Flight Lieutenant Archie McInnes is one of the last surviving World War Two veterans of the Battle of Britain. He joined the RAF in 1938 and flew Hurricanes out of 601 Squadron Exeter and 238 Squadron Chilbolton.
On September 15, 2018, it was the 78th anniversary of the Battle of Britain. As part of the commemorations, Archie McInnes found himself in the skies over Southern England once again. This time, however, he was flying as a passenger in a refurbished Spitfire.
Archie was born in 1919 and is now 99 years old. He was the oldest survivor of the Battle of Britain to be able to take part in this memorial flight.
While in the air, the Spitfire was joined by a single-seat Hurricane identical to the aircraft flown by McInnes during the war. The pilot of the Spitfire was Squadron Leader ‘Smithy’ Smith who commanded the Battle of Britain Memorial Flight from 2009 to 2012. Smithy is currently the RAF Typhoon Display Team Supervisor.
Jonny Cracknell is a friend of McInnes who was part of the team that organized the flight. Describing his friend’s reaction, Johnny said, ‘The smile on his face when he spotted the Hurricane was priceless.’
Out of the eight surviving pilots from the historic battle, Flight Lieutenant Archie McInnes remains the most active. His flying career started before the war in Exeter, South West England.
He was transferred after a few weeks to Chilbolton in Hampshire as part of Number 10 Group Fighter Command. This airfield was used extensively for troop transport for parachute regiments and was handed over to the United States Army Air Force in 1941.
McInnes would have been just 21 years old at the time of the Battle of Britain. That makes him one of ‘the few’ as immortalized by the words of Winston Churchill in his famous speech: ‘Never has so much been owed by so many, to so few.’
McInnes was aboard the HMS Victorious during the hunt for the Bismark and flew a Hawker Hurricane from the deck of the HMS Victorious to Egypt via Malta. From April 1941, McInnes saw action over North Africa.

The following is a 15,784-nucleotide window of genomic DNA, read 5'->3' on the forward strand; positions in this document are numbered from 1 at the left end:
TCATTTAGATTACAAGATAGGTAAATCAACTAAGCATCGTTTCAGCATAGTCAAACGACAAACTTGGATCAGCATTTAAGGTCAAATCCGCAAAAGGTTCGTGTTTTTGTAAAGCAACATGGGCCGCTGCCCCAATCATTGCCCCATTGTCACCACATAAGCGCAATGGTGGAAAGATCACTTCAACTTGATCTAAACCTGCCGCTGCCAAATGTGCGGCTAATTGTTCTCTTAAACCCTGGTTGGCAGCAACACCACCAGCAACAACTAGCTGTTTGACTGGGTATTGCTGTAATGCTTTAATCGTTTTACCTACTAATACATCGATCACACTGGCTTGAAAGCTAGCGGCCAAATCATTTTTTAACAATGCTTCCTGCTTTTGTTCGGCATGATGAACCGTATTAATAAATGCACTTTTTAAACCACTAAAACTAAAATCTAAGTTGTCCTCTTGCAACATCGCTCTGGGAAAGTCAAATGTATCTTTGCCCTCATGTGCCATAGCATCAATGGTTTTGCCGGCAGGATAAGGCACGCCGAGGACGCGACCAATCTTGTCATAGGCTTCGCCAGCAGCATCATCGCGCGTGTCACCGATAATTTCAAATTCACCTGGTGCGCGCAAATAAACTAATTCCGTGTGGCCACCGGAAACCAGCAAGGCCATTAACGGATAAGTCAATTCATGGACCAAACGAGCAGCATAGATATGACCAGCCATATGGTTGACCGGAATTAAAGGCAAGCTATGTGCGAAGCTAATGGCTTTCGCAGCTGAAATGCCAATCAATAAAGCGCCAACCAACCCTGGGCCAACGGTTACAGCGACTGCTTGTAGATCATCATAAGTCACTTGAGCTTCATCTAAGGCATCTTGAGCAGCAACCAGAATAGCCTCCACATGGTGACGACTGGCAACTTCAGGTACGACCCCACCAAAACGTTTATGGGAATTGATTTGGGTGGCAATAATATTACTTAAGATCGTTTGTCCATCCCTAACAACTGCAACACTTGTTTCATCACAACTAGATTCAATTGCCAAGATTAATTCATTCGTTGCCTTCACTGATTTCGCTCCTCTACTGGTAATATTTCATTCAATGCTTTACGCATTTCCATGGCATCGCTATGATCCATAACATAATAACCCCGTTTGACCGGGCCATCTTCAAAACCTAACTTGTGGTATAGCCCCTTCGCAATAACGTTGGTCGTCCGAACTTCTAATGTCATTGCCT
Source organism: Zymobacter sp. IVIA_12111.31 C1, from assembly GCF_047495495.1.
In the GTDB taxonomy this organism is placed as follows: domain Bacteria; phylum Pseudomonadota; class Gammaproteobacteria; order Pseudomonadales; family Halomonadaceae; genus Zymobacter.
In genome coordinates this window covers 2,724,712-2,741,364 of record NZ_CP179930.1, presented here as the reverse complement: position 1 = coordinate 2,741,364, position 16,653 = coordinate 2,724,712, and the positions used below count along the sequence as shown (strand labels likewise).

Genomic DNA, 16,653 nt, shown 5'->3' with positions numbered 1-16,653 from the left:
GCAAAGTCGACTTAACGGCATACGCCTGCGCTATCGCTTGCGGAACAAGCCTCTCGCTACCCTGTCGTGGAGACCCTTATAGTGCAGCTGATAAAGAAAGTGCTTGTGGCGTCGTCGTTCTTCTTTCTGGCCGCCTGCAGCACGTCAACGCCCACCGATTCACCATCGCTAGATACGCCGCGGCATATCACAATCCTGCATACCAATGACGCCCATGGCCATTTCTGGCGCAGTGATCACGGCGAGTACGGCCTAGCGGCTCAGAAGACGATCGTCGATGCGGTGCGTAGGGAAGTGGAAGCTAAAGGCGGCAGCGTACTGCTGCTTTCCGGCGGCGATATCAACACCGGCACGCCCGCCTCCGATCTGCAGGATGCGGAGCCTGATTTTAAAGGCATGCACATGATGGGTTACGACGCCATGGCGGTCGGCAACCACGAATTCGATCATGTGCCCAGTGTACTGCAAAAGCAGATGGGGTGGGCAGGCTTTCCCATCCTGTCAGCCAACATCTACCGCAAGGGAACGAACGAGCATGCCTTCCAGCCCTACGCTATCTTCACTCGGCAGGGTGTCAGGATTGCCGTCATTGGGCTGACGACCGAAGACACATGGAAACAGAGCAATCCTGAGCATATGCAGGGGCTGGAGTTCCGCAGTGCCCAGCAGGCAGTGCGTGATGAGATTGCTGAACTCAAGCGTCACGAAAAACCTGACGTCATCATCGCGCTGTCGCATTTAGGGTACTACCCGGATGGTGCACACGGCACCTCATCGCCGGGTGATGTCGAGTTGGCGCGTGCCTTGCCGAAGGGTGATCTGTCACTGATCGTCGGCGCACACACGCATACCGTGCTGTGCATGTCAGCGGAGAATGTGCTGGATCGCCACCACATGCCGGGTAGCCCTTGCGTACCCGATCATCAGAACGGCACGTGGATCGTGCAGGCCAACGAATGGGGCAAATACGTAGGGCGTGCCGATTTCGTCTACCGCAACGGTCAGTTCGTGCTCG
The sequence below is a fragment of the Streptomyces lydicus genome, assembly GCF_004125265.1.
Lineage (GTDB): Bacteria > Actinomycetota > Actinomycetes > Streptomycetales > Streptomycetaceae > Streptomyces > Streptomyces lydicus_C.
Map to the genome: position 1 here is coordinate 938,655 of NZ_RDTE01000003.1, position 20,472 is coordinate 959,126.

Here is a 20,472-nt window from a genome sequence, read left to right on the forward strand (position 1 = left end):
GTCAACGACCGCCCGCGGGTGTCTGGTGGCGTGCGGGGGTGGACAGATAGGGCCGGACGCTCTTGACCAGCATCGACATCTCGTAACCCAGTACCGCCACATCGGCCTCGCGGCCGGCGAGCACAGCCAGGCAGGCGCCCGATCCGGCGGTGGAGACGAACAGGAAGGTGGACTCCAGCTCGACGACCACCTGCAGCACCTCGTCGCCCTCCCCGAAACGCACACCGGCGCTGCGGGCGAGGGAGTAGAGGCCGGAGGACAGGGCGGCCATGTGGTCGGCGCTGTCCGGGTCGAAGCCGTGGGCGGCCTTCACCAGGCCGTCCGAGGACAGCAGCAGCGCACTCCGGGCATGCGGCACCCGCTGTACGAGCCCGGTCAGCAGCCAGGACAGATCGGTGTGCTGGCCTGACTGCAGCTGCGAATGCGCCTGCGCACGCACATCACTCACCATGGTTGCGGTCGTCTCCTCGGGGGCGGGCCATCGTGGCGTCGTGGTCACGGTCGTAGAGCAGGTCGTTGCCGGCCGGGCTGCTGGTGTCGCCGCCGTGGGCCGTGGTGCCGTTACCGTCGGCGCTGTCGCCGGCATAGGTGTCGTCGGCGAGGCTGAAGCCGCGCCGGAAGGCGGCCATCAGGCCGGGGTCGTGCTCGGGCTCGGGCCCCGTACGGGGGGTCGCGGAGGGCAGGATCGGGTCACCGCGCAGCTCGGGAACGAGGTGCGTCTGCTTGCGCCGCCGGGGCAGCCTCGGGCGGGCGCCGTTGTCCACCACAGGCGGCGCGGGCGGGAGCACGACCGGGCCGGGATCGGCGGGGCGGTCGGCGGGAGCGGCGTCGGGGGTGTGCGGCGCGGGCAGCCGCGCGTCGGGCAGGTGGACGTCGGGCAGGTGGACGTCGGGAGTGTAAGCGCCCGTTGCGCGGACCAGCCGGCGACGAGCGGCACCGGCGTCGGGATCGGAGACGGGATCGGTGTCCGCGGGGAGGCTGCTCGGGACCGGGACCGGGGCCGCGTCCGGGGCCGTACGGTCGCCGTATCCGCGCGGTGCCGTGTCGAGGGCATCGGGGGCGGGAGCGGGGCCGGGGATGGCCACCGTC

The war hero’s RAF career was brought to an end in the skies over North Africa in November 1941 when he survived being shot down by a Messerschmitt 109.
Sadly, he lost his left arm during this encounter. But he made a good recovery and was soon declared fit enough to return to flying.
He joined 609 Squadron at Roborough where he flew Hurricanes on affiliation exercises with the Royal Navy. He used a prosthetic arm of his own design, specially made to operate the aircraft’s throttle.
After this, he flew target tugs at Tangmere and West Raynham for the Flight Leaders’ School. He was discharged after the war in 1946 as a Flight Lieutenant.
The Biggin Hill Heritage Hangar has refurbished six Spitfires to flying condition and houses up to 13 of the iconic aircraft at any one time. Also on show are a 1940 Hawker Hurricane and a Messerschmitt 109.
Flights can be booked on the website, and the aerodrome is less than an hour by road from central London. Visits must be booked in advance as it is a working hangar and access is strictly limited.
Read another story from us: “Not Many But Much” – Foreign Pilots in the Battle of Britain, There Were More Than We Realize
Flights cost less than £3,000 and take place in a genuine combat veteran aircraft: the MJ627, which entered service with 441 Squadron in 1944. On the 27th of September of that year, pilot Sid Bregman shot down a Messerschmitt 109 over Arnhem in the Netherlands.
After his flight, Archie McInnes said, ‘It really does bring back memories of when I could fly.’